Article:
A number of readers recently have asked us to fact-check a story about Republican presidential candidate Mitt Romney. The story, currently circulating on email, Facebook, and blogs, says that Romney helped a colleague of his at Bain Capital locate his missing teenage daughter.
"In July 1996, the 14-year-old daughter of Robert Gay, a partner at Bain Capital, had disappeared," the story reads. "She had attended a rave party in New York City and gotten high on ecstasy. Three days later, her distraught father had no idea where she was. Romney took immediate action. He closed down the entire firm and asked all 30 partners and employees to fly to New York to help find Gay’s daughter. Romney set up a command center at the LaGuardia Marriott and hired a private detective firm to assist with the search. He established a toll-free number for tips, coordinating the effort with the NYPD, and went through his Rolodex and called everyone Bain did business with in New York and asked them to help find his friend’s missing daughter. Romney’s accountants at Price Waterhouse Cooper put up posters on street poles, while cashiers at a pharmacy owned by Bain put fliers in the bag of every shopper. Romney and the other Bain employees scoured every part of New York and talked with everyone they could – prostitutes, drug addicts – anyone.
"That day, their hunt made the evening news, which featured photos of the girl and the Bain employees searching for her. As a result, a teenage boy phoned in, asked if there was a reward, and then hung up abruptly. The NYPD traced the call to a home in New Jersey, where they found the girl in the basement, shivering and experiencing withdrawal symptoms from a massive ecstasy dose. Doctors later said the girl might not have survived another day. Romney’s former partner credits Mitt Romney with saving his daughter’s life, saying, ‘It was the most amazing thing, and I’ll never forget this to the day I die.’
"So, here’s my epiphany: Mitt Romney simply can’t help himself. He sees a problem, and his mind immediately sets to work solving it, sometimes consciously, and sometimes not-so-consciously. He doesn’t do it for self-aggrandizement or for personal gain. He does it because that’s just how he’s wired."
We can’t speak to what this episode says about Romney’s deeper character, but we can verify the facts of the episode. In fact, we did so when this story came up during the 2008 presidential election season.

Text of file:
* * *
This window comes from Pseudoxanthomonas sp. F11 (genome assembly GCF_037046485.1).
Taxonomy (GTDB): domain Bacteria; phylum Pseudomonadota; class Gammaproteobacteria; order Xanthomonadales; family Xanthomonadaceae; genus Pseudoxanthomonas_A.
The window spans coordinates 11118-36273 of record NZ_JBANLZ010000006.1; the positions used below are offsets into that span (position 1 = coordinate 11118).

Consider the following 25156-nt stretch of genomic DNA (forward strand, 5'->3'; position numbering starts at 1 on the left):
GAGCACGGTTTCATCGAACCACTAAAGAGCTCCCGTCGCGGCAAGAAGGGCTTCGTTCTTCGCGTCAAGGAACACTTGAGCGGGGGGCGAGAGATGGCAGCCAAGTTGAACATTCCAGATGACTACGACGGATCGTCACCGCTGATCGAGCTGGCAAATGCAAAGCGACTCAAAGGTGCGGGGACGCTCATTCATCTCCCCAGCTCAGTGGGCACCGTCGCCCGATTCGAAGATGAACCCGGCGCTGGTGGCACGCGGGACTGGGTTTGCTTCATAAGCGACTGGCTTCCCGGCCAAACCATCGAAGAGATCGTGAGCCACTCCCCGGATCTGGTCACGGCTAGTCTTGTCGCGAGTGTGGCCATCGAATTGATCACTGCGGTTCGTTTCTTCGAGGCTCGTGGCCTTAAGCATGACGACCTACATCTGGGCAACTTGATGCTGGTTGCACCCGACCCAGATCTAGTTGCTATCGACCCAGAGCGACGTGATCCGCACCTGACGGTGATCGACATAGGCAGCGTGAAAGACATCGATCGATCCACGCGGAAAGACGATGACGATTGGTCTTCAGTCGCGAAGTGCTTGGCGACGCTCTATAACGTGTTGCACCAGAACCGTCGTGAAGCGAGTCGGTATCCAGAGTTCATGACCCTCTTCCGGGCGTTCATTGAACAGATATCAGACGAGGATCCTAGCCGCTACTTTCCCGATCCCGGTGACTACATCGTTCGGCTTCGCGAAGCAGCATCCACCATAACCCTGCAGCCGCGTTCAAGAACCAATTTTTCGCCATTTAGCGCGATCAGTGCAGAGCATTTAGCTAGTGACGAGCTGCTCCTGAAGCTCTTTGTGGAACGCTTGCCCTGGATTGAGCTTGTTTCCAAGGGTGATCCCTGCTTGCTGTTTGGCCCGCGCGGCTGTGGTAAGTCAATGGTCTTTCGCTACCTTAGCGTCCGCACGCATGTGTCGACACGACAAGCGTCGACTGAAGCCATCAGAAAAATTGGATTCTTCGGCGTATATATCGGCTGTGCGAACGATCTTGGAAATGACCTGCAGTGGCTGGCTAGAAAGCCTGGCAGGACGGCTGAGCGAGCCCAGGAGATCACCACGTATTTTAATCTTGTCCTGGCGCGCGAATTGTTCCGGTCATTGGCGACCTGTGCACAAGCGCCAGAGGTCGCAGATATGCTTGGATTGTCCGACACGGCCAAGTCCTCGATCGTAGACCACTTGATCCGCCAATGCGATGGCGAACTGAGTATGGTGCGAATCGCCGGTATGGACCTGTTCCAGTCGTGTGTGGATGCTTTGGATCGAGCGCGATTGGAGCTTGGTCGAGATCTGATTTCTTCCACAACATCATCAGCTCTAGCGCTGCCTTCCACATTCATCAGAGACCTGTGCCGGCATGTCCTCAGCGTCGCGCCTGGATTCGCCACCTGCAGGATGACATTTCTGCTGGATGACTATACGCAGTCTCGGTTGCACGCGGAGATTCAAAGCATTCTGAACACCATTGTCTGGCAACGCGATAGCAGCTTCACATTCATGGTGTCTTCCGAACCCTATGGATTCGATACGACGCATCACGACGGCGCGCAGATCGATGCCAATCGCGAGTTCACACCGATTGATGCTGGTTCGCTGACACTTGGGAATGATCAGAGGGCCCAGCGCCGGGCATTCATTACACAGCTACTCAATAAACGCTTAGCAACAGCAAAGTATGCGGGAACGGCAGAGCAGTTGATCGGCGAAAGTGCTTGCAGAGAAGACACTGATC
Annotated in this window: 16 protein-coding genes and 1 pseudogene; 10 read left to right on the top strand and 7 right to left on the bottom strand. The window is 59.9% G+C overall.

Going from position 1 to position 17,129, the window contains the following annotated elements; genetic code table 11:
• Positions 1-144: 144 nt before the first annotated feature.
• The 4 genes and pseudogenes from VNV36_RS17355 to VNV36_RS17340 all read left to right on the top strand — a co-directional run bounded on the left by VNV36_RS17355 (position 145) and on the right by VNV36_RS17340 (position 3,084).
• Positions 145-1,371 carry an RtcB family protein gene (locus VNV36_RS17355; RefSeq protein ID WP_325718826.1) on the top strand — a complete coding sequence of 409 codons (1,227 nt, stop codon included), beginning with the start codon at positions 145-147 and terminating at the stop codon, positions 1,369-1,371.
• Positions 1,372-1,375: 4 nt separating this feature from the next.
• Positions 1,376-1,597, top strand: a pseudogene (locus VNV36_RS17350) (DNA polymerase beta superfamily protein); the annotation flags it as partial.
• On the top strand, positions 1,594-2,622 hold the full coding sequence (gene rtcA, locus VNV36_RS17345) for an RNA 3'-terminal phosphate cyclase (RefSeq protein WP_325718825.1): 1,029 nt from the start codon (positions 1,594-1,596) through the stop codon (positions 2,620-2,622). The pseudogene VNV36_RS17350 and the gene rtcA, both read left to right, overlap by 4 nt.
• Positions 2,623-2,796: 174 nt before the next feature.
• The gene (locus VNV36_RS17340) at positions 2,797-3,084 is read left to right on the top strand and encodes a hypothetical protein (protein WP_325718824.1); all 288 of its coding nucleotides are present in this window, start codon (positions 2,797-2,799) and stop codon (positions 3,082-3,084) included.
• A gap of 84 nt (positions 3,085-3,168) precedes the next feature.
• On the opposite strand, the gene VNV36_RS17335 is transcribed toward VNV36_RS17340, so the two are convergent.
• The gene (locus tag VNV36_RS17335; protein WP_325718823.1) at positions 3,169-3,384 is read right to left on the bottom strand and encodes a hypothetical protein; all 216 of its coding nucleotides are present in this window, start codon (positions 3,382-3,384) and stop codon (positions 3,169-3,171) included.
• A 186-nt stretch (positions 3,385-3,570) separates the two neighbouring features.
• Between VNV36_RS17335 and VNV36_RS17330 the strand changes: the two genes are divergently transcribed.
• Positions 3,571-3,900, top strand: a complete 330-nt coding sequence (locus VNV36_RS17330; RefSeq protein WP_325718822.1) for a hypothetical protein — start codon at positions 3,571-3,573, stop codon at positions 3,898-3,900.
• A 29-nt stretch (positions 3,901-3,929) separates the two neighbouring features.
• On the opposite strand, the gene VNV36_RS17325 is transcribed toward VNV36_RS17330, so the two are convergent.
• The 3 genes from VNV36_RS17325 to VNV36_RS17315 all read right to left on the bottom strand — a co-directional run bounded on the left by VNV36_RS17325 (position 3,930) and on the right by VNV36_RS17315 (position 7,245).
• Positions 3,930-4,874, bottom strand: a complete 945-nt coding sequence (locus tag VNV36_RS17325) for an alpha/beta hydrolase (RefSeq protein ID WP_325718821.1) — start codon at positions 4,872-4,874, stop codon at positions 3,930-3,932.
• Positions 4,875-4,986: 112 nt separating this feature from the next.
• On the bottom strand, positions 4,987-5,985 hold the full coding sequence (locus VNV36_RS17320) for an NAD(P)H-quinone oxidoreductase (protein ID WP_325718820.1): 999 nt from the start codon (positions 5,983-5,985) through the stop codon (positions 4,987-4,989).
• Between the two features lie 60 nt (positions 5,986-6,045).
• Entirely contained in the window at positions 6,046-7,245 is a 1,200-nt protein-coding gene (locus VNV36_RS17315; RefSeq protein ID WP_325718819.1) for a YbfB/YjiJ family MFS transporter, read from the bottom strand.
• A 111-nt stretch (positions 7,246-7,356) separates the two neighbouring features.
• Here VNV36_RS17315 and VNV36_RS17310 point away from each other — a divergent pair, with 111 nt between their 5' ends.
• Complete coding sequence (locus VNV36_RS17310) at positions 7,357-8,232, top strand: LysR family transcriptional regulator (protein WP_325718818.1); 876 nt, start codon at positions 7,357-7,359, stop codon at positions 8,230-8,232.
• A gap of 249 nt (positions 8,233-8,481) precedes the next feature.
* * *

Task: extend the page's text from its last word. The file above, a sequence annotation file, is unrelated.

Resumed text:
Back then, the story was circulating because of television ad created by Romney’s campaign. It featured Gay crediting Romney with helping reunite him with his daughter.
As we reported then, based on contemporary news reports, the girl sneaked away on July 6, 1996, to go to a rave party in New York City, where she took the drug Ecstasy. She had told her parents she was playing tennis.
When she didn't return, Boston-based Bain Capital, where Romney was founder and CEO, essentially shut down to help search for Gay's 14-year-old daughter Melissa.
Bain Capital's 50 employees went to New York, where they convinced more than 200 other people to help search the streets for two days. They printed and passed out fliers. Romney clearly had a leading role in the company's operations, but news reports from the time also said other Bain partners helped coordinate the search effort.
According to news reports, the teen was found in suburban New Jersey. A teen-aged boy, who took her in after her partying, called authorities late on July 11.
Lt. David Peterson of the Montville Township Police told PolitiFact four years ago that police reports do not mention Romney personally. But Peterson, as well as reports at the time, agreed that the Bain Capital search generated important attention to the case of the missing girl.
"The thing was it was a 911 caller that saw her on Channel 7 and called in," said Peterson, who recalled waiting for the girl to be picked up from Montville police station.
Gay says Romney helped "save" his daughter, though previous reports have differed on the condition she was in. The line in the retelling now circulating -- that doctors told Gay she might not have lived another day -- comes from a Boston Globe report in 2002.
Newsday, for its part, reported in July 1996 that "Melissa's parents said she was physically unharmed though she appeared 'very fragile.' The family's doctor had examined the girl and pronounced her in fairly good condition. ..."
"She was not harmed," Robert Gay said at news conference after she was found, according to the New York Daily News. "She was in tears. We just gave her hugs and brought her back home."
By all accounts, the effort by Bain employees was central to the effort to locate the girl, and Romney reportedly played a significant role in that effort. We give the account now circulating a rating of True.